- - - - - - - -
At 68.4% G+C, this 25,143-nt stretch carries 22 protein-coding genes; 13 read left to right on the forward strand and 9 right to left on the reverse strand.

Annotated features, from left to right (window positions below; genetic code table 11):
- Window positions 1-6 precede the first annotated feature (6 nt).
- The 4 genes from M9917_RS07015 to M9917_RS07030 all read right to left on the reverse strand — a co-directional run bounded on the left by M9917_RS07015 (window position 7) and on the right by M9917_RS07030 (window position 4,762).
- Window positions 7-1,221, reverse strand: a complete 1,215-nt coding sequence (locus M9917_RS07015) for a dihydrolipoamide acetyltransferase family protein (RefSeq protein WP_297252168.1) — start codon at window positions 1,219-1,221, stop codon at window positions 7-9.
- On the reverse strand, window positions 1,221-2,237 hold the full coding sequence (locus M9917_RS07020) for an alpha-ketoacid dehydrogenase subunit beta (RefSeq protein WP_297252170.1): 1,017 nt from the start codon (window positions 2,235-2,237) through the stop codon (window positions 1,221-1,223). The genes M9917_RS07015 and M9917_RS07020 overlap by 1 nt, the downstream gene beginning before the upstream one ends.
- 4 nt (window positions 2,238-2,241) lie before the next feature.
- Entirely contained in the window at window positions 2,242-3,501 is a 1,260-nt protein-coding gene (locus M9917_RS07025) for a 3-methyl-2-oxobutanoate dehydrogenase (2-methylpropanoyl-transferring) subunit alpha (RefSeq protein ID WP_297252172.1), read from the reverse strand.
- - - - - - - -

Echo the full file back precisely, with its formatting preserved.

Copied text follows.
At 68.4% G+C, this 25,143-nt stretch carries 22 protein-coding genes; 13 read left to right on the forward strand and 9 right to left on the reverse strand.

Annotated features, from left to right (window positions below; genetic code table 11):
- Window positions 1-6 precede the first annotated feature (6 nt).
- The 4 genes from M9917_RS07015 to M9917_RS07030 all read right to left on the reverse strand — a co-directional run bounded on the left by M9917_RS07015 (window position 7) and on the right by M9917_RS07030 (window position 4,762).
- Window positions 7-1,221, reverse strand: a complete 1,215-nt coding sequence (locus M9917_RS07015) for a dihydrolipoamide acetyltransferase family protein (RefSeq protein WP_297252168.1) — start codon at window positions 1,219-1,221, stop codon at window positions 7-9.
- On the reverse strand, window positions 1,221-2,237 hold the full coding sequence (locus M9917_RS07020) for an alpha-ketoacid dehydrogenase subunit beta (RefSeq protein WP_297252170.1): 1,017 nt from the start codon (window positions 2,235-2,237) through the stop codon (window positions 1,221-1,223). The genes M9917_RS07015 and M9917_RS07020 overlap by 1 nt, the downstream gene beginning before the upstream one ends.
- 4 nt (window positions 2,238-2,241) lie before the next feature.
- Entirely contained in the window at window positions 2,242-3,501 is a 1,260-nt protein-coding gene (locus M9917_RS07025) for a 3-methyl-2-oxobutanoate dehydrogenase (2-methylpropanoyl-transferring) subunit alpha (RefSeq protein ID WP_297252172.1), read from the reverse strand.